Kandinsky’s Trap Street is an intelligent and discerning play that documents the devastating effects of London’s housing crisis, on generations both past and present. This issue is multi-layered and deeply complex, and writers James Yeatman and Lauren Mooney have created a play that offers a visual commentary on both the power that these buildings have over people and the class systems, poverty and relationships that are tied up inside.
We follow a family over fifty years, watching as their high-rise of hope for a better future is built up and then torn down before their eyes. The show flickers back in time, revealing fragments of a mother’s, and eventually her daughter’s, journey. The scenes intertwining and revealing how history repeats itself, again and again. Valerie longs for a community, a place to settle down and make roots-without living with the constant fear that they will be torn from her feet without a moments notice.
Amelda Brown’s performance as both the mother and the adult daughter is powerful, to say the least. We see Valerie’s pain and desperation as she attempts to create a home for her children, both of Brown’s characters encompassing a frustration and righteous fury that ripples across the stage. Danusia Samal and Hamish MacDougall play both brother and sister, as well as every other character in the entire production. Watching these two tremendous actors traverse the stage, seamlessly becoming landlords, children, police officers and estate agents is incredible-they are true chameleons and the play rides on their talent.
Set designers Joshua Gadsby and Naomi Kuyck-Cohen’s have created a stark white wall that dominates the space, a window and a door that could be any building or any estate-even your own. It stands centre stage, appearing half as contemporary sculpture and half canvas. Allowing us to imagine both the spartan hallways of a home on the edge of demolition and the white walls of a promised utopian future. Alongside the set, Zac Gvirtzman scores the show live, and with such precision and skill, you only remember he’s there when he stands for the final bow.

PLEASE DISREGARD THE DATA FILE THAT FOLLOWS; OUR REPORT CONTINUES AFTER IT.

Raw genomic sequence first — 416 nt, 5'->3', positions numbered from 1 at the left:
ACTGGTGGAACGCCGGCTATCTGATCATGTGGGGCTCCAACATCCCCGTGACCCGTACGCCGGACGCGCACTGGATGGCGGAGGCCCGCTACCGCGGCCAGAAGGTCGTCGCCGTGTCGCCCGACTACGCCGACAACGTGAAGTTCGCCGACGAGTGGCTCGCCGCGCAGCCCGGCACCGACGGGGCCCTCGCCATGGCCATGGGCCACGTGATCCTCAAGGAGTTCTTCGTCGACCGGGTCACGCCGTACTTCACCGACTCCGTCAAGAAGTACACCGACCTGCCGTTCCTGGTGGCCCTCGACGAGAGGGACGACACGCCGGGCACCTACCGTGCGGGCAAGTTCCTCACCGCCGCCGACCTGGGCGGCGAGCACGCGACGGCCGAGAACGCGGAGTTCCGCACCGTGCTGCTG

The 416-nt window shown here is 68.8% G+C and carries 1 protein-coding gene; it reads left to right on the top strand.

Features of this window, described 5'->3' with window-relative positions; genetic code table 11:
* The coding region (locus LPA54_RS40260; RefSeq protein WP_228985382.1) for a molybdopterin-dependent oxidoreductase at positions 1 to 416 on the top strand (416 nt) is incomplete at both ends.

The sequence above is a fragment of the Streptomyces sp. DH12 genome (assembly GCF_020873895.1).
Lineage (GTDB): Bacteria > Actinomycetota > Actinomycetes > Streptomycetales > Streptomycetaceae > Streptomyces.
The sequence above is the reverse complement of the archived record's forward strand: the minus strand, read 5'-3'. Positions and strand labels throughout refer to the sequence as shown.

The broken timeline sometimes makes it difficult to understand the characters intentions or motivations in each scene. But by the end of the play, this patchwork of moments and memories stitches itself into a larger picture.The crisis that London is currently in. With the demolition of places such as the Heygate estate not far in the past, the community displaced across London, and the tragedy of Grenfell tower still etched in our minds it is easy to see how relevant this play is. Trap Street manages to address these issues with an artistic subtly and nuance. Creating a vivid mural of moments that remind us that we must not think about the buildings, but about the people inside them.